Thursday, October 20, 2016

Contest Time Again!

There’s a new Odelia Grey book coming out on November 8th.  

You know what that means? 

It means it’s Contest Time Again!

Three (3) lucky winners will win a signed copy of RHYTHM & CLUES, the 11th Odelia Grey mystery.*

Sound good?

Here are the details:
  • Become a member of the Sue Ann Jaffarian Fan Club on Facebook.  Come on, you know you want to join. And here's the link so you don't have to hunt for it.
  • Send your name and snail mail address to If you skip #1, your entry will be deleted. We do check.
  • Only one entry per person.
  • Deadline for entries is 9 pm pacific time, October 30, 2016. Winners will be announced on Monday, October 31st.

*Note – if you prefer an e-book edition instead of a print edition, please put that in your entry e-mail. Entrants outside of the US are eligible, but winners will only be awarded an e-book. 

Wednesday, October 19, 2016

Training Wheels - Part 2

After the crazy first day of my RV vacation, the rest of my vacation will seem boring to some of you.

Day 2 - My niece and her two daughters were arriving today, so I took my first shower in my rental RV. It might have been difficult to use the toilet in such cramped space, but the shower was roomy with great hot water and water pressure. Although if I wanted to dry off properly I had to move into the main part of the rig. Something tells me this is quite common in RVs. The rental had a separate vanity area, which was nice.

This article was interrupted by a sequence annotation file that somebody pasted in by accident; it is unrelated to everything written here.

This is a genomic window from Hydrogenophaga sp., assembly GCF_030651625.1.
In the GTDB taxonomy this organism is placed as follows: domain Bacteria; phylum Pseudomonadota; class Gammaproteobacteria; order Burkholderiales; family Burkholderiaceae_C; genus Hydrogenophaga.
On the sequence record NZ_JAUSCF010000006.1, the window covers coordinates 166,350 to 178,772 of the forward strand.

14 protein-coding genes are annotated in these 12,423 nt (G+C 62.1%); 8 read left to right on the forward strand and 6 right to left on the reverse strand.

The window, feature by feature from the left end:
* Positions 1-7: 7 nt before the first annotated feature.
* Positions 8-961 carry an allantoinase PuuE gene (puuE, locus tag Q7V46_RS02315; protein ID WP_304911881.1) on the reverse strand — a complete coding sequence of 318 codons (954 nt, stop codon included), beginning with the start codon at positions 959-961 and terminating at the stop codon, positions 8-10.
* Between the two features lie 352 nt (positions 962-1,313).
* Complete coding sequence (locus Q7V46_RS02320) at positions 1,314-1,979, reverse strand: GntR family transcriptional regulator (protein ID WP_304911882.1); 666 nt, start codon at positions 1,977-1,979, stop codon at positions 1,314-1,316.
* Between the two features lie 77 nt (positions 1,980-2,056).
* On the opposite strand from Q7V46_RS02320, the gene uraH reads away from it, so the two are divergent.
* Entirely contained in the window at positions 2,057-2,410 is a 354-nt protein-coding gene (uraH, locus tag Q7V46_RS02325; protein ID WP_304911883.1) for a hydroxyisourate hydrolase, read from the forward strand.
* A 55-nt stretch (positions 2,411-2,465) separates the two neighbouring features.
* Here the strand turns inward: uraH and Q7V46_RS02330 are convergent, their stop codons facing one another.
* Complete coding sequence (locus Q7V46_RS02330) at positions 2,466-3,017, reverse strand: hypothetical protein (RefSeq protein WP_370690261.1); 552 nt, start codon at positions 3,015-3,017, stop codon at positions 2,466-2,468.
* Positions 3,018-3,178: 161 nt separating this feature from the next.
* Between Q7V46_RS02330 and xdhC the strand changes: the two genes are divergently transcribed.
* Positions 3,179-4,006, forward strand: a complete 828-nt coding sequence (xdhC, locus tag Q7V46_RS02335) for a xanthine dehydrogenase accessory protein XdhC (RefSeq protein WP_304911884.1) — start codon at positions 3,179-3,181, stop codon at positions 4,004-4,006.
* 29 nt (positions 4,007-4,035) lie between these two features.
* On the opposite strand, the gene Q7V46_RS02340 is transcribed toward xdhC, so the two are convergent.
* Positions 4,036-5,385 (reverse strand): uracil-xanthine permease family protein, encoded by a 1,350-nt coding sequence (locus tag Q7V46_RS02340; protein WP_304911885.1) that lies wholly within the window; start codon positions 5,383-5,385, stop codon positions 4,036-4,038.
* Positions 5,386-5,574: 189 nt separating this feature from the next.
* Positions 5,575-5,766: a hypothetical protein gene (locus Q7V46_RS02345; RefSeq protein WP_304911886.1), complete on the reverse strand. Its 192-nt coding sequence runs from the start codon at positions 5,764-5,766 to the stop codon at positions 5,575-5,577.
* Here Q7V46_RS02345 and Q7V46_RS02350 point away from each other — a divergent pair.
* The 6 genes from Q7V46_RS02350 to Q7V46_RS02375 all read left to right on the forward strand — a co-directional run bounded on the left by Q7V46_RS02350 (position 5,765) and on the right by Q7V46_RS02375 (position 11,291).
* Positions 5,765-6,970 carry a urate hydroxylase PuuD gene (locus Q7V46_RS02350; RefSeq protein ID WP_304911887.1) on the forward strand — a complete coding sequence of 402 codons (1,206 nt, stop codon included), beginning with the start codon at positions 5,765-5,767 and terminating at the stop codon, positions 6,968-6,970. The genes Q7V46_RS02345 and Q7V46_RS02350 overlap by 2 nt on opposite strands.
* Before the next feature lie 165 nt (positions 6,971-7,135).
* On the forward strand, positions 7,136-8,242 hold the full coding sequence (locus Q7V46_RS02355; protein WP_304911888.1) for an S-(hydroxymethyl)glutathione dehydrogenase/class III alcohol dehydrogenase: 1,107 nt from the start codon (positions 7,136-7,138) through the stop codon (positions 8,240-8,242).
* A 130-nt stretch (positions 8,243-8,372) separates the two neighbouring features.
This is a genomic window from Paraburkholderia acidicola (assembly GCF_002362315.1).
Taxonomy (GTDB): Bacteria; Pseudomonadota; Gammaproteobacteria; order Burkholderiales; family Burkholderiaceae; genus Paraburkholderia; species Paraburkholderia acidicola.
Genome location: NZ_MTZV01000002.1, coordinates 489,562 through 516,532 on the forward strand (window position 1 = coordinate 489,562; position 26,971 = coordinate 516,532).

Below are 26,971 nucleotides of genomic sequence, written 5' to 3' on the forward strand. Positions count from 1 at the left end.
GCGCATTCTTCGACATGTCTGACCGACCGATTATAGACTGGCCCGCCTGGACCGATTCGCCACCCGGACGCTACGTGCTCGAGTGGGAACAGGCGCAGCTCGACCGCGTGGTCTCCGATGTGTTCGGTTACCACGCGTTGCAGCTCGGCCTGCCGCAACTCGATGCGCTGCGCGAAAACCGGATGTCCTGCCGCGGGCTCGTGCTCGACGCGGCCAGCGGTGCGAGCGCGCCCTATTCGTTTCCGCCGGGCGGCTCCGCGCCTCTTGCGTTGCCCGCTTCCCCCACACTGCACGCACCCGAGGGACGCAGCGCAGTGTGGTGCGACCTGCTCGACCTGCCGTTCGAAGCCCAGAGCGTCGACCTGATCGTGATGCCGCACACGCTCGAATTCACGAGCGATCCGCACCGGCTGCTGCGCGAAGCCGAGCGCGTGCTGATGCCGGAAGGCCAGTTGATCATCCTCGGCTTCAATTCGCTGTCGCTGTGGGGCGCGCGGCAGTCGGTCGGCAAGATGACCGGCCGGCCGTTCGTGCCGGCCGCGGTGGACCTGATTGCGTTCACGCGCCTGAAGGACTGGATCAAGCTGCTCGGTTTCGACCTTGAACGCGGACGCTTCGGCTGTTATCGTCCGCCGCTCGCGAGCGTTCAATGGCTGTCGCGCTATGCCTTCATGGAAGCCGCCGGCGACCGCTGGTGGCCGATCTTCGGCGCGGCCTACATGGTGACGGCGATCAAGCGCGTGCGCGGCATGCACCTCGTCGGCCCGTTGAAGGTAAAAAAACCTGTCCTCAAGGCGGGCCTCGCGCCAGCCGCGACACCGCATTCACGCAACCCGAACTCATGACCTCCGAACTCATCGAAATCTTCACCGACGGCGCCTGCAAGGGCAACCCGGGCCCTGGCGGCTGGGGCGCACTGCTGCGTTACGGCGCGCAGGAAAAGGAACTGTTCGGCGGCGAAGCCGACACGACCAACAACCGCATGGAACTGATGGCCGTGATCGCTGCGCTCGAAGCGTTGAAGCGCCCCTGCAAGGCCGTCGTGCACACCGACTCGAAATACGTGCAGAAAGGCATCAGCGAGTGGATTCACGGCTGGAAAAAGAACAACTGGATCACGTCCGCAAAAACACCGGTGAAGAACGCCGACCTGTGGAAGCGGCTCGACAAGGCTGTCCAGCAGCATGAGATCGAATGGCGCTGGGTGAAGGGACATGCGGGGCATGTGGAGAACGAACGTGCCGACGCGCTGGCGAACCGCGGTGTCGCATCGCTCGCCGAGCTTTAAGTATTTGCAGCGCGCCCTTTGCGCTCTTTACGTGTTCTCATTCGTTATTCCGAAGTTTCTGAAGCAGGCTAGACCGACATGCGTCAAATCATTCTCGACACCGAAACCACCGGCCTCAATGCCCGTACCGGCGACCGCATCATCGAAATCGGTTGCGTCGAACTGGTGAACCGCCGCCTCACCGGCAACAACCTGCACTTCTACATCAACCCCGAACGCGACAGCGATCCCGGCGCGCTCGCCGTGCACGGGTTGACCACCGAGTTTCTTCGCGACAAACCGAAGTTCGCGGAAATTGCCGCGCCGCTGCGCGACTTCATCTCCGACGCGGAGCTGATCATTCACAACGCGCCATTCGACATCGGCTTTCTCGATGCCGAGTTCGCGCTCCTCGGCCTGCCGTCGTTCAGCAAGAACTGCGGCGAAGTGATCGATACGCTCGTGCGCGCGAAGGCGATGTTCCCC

Fantastic Umbrella Factory
After Lindsay and the girls arrived, Lindsay and I went grocery shopping for my provisions and for stuff to feed everyone at Sunday's cookout. There was a large Stop 'N Shop close to the campground. After shopping, Lindsay and I joined Marlaine, Bob and the girls at Scarborough Beach, the place where the family cookout would take place on Sunday. The girls love the beach and the wind and chill in the air didn't bother the 6 and 7 year olds one bit. It wasn't that bad on us adults either as we sat and enjoyed the view and fresh air.

That night the oldest girl decided she wanted to stay in her Grammy's trailer, while the youngest and Lindsay stayed in my rig. Lindsay took the upper bunk and after smacking her head a few times, decided to sleep on the dinette bed the next night.

Day 3 - Today Marlaine had a "mystery day" planned. First we drove to the Fantastic Umbrella Factory, in Charleston, RI, which was a collection of small shops on a farm, complete with chickens, goats, and emus. It had a definite '60s vibe and every shop was playing vintage music and burning incense. I bought a pair of Day of the Dead socks.

Beavertail Point in RI
After, we took our packed lunch to the Burlingame State Park picnic area on Watchaug Pond. This was a beautiful picnic area with tons of tables and we had it pretty much to ourselves. Across the pond from the picnic area is a large campground that I must explore once I have my own RV.

But the day wasn't over yet. Next we drove to Beavertail Point State Park in Jamestown, RI, and plopped ourselves down on the grassy area above the sea in camp chairs. This was a very rocky and beautiful area with crashing waves beneath. Below the grassy flat was a table of rocky cliffs where the girls played and explored.

That night both girls and their mother stayed in my RV with the girls in the loft bed.

Teaching Moment #5: Children are exhausting, especially children recharged after a night's sleep.